When you hear about about another ancient tree that has fallen, another of our earthly companions who has stopped walking the planet forever, or another mountaintop that's been blown to bits, do you feel that deep, aching emptiness? When you read about millions of bees dying off and children born sick, do you see a connection? When teens, college students or little children are gunned down in their classrooms, do you wonder what we're waiting for? When a father in a small Sierra town kills his two teenage children, the family dog and then himself, do you ask yourself if he himself was deeply lost? When you hear about a young woman in India who dies from being gang raped or the Amazon rainforest being destroyed at a catastrophic rate, do you see the correlation in how we treat women and how we treat our earth, Pachamama?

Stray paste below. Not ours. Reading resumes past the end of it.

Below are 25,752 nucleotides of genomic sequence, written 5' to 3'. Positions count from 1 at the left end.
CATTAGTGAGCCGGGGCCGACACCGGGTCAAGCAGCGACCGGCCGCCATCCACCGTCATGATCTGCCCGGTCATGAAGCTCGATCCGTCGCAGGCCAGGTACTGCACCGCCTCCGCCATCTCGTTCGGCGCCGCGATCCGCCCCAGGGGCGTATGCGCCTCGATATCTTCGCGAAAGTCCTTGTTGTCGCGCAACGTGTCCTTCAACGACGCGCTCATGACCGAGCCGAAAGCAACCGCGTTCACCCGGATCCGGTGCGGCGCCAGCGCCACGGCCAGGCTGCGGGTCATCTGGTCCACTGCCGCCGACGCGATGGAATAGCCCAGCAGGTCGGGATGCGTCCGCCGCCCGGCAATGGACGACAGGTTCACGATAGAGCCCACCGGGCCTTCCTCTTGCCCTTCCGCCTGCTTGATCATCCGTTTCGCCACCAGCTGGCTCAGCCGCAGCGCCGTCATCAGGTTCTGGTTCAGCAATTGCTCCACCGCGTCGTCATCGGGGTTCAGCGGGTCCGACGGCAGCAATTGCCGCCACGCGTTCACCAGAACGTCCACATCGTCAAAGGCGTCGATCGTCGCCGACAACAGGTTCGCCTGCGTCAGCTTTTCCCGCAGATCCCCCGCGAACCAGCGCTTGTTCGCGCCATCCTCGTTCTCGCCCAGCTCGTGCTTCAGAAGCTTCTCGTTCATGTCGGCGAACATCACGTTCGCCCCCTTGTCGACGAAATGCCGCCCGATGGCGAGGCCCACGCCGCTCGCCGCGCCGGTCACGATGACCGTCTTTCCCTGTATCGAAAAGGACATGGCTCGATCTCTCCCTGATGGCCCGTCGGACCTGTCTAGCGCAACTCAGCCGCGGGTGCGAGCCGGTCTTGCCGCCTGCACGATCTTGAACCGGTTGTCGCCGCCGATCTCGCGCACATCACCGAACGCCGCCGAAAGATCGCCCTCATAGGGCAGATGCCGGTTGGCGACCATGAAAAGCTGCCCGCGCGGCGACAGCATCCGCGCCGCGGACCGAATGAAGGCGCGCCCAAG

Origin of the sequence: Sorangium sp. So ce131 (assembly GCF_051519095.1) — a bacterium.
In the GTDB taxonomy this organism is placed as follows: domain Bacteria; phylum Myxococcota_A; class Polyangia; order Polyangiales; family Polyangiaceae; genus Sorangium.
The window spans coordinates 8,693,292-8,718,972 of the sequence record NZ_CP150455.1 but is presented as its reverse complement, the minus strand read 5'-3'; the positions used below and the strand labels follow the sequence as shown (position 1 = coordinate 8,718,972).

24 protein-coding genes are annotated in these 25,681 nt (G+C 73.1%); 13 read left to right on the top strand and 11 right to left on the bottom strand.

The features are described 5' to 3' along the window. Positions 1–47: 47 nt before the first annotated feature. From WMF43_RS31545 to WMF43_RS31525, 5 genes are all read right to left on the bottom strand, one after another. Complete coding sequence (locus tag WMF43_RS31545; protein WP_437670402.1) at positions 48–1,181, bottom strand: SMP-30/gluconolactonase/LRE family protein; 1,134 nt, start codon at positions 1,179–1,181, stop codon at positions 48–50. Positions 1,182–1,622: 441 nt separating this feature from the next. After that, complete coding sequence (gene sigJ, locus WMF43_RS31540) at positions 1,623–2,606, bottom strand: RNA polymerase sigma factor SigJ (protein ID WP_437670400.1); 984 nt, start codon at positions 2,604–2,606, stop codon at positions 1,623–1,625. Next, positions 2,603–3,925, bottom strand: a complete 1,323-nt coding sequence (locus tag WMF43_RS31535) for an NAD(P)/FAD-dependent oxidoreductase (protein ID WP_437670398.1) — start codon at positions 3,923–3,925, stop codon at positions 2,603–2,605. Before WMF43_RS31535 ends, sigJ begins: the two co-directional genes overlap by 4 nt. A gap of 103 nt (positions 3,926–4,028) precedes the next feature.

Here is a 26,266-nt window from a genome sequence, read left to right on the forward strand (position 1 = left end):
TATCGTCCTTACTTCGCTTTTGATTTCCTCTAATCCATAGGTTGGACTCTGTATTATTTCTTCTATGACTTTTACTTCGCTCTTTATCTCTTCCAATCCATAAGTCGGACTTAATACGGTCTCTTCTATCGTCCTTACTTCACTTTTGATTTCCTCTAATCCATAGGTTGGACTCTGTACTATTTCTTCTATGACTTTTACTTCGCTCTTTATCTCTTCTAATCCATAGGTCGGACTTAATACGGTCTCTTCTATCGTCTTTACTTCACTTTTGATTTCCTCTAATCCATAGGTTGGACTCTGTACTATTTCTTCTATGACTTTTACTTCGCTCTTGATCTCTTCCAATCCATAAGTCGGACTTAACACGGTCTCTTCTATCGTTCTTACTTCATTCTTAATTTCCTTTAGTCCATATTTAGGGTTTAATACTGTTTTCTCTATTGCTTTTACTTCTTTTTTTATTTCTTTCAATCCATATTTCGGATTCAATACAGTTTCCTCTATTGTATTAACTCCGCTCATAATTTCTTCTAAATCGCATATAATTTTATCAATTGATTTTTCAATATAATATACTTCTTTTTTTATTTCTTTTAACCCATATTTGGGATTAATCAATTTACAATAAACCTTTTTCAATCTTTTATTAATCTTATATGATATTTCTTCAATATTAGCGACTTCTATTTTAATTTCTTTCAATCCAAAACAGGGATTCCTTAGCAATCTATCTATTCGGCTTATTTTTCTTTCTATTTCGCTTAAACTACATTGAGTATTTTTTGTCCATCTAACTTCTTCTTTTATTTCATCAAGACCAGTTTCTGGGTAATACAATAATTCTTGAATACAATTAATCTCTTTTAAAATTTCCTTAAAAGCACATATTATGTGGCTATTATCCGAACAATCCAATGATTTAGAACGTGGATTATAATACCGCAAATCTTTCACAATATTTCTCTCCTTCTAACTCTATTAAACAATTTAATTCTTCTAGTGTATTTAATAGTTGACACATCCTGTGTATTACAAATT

What do you mourn? How do we live with all this grief? How do we cope with the massive amount of bad news that is out there on a daily basis? How do we keep hope alive?

I'm sure there are many more people who feel it than I am aware of, but I wonder how many of us divert our attention from it in the name of carrying on and getting through our days? We all have mechanisms for dealing with the grief and bad news… denial, avoidance, numbing out. There are a multitude of ways to keep it at bay. But that's the problem. We just keep it at bay. That lake of grief is always there. In the end, it is unavoidable… and the only way to deal with it is to be with it. In other words, we have to feel it to heal it.